The health check component allows you to easily sanity check your system, providing you with a diagnostic tool, ensuring that your system is functioning as it should. A health check test is basically an integration test, with one or more “assumptions” about your system, which if not is true implies your system is not functioning as it should. An example of such a test can be for instance as follows; “If you try to login without a password the system should not authenticate you”. Such assumptions allows you to ensure your system is functioning, by providing you with “automated unit testing”, that are executed all at once as you modify your system’s code. You can create your own health check tests from the “Endpoints” menu item as you invoke your endpoints.
The health check component allows you to run all your tests automatically by clicking the “Run” button in the top/right corner. This will sequentially execute all assumptions in the system, and if one of your assumptions fails for some reasons, it will show you which assumption failed, easily allowing you to determine which part of your system is not functioning as it should. This results in a similar security mechanism as unit tests provides you with, except assumptions are technically integration tests and not really unit tests.
Create tests automatically
Magic allows you to create health check tests automatically, eliminating the need to manually write test code. To create your own health check test open up your “Endpoints” menu item, find an endpoint, invoke it somehow, and create a new test after having invoked your endpoint.
If you check the “Match response” checkbox the response returned from the server needs to be the exact same in the future for the test to pass. Depending upon your endpoint’s semantics this might or might not be the correct test logic. Obviously, for tests reading data from database tables that could somehow change their content over time, you should not match the response. If you don’t click the checkbox, it will only verify the status code your server returns. You can also create assumptions for error status codes, such as for instance; “If I invoke a non-existing endpoint a 404 status code should be returned from the server”. As you create a test, Magic “records” your HTTP invocation, persist its response, and allows you to automatically “replay” your invocation later, assuming its HTTP response is similar as you replay your test.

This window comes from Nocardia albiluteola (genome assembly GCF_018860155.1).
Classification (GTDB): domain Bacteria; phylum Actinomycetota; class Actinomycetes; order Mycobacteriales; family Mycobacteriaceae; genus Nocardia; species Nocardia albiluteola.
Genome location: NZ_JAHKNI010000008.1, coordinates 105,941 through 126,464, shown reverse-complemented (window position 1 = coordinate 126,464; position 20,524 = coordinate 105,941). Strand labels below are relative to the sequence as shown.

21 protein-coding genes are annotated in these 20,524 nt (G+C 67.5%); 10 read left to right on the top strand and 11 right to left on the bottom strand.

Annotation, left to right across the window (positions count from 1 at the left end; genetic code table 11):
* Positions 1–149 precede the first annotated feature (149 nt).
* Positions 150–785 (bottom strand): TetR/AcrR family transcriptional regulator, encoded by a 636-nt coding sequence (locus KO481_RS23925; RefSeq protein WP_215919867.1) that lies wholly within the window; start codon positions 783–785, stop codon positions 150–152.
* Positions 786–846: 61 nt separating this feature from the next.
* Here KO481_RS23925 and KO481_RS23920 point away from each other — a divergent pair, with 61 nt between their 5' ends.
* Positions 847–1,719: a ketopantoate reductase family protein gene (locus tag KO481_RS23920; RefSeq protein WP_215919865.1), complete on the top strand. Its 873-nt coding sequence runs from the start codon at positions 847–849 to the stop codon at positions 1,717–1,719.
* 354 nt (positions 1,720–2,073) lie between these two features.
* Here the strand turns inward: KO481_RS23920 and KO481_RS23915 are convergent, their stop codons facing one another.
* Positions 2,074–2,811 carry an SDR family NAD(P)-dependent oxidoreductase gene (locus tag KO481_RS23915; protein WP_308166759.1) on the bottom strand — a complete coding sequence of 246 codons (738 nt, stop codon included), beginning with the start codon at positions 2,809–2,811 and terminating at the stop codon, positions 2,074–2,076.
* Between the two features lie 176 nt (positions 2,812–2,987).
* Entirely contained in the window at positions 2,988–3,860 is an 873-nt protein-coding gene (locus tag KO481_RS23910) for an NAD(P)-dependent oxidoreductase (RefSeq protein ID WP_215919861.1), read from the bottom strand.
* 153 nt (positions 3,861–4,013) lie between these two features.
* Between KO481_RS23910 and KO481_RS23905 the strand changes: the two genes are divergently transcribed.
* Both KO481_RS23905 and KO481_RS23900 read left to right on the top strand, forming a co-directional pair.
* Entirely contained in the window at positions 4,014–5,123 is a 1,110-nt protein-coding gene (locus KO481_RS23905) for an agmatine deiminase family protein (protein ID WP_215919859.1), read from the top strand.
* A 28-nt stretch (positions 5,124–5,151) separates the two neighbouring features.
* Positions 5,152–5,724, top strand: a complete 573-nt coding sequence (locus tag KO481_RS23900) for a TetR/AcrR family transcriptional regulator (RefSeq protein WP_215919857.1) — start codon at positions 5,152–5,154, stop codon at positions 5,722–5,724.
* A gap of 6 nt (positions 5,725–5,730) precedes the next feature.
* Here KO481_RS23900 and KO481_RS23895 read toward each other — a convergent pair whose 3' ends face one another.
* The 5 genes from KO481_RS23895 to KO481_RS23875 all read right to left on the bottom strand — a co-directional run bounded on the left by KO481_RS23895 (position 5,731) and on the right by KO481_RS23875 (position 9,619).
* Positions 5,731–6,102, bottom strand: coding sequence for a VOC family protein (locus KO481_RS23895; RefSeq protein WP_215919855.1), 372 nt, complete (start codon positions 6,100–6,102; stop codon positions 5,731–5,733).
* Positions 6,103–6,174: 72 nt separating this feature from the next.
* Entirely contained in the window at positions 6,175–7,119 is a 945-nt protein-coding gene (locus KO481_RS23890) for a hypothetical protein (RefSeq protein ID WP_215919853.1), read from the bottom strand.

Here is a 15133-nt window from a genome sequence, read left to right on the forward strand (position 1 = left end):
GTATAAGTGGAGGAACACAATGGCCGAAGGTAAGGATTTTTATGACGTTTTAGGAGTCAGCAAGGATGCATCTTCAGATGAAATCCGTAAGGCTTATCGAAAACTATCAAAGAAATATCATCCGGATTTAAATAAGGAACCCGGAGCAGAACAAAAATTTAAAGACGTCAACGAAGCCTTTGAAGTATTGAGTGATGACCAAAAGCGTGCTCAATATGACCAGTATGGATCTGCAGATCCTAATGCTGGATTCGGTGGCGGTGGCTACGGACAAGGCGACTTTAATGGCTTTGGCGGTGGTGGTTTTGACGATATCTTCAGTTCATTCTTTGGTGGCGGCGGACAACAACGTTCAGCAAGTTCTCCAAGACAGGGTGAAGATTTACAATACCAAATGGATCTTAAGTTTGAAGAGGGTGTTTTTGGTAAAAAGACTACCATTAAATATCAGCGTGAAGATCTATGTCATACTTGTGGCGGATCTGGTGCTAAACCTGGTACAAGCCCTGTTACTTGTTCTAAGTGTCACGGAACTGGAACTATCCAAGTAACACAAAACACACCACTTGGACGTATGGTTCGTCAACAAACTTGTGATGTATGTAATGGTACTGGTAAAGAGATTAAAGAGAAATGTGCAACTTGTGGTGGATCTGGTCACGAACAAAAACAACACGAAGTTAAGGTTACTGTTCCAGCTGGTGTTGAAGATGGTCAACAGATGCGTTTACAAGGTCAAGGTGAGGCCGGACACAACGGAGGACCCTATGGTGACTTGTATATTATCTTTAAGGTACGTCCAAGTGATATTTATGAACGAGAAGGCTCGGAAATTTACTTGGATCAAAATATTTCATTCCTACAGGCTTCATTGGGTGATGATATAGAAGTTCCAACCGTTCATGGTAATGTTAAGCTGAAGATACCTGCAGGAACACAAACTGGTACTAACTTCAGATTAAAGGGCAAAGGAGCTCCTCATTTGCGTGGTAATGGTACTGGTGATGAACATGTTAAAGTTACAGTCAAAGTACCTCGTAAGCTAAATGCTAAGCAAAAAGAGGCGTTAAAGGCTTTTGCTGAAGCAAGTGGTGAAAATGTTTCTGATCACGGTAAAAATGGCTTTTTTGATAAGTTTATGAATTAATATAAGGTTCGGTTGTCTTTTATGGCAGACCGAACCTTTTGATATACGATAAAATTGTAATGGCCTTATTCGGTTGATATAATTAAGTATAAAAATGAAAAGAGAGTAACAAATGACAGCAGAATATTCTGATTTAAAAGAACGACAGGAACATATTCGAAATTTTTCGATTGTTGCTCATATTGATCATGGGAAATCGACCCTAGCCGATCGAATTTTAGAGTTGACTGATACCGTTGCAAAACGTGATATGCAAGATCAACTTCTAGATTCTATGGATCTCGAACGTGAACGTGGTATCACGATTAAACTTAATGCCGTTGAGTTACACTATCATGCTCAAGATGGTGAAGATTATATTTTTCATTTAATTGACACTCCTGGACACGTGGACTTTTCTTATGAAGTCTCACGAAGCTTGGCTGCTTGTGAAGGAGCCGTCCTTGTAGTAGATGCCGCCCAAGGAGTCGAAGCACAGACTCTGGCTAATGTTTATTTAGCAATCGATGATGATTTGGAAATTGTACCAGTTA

Manually create health check tests
You can also manually create health check tests that contains Hyperlambda you need to execute to verify that your system is functioning correctly. This is done by creating a Hyperlambda file, store this file in your “/etc/tests/” folder, and put content into it resembling the following.
description:Verifies that 2+2 equals 4. .lambda .no1:int:2 .no2:int:2 if not eq math.add:x:@.no1 get-value:x:@.no2 .:int:4 .lambda throw:Math error!
The idea is to have your test throw an exception if something is wrong. This allows you to create “unit tests” where you somehow verify that your system is functioning correct, by for instance invoking dynamically created slots, with assumptions about their return values, etc.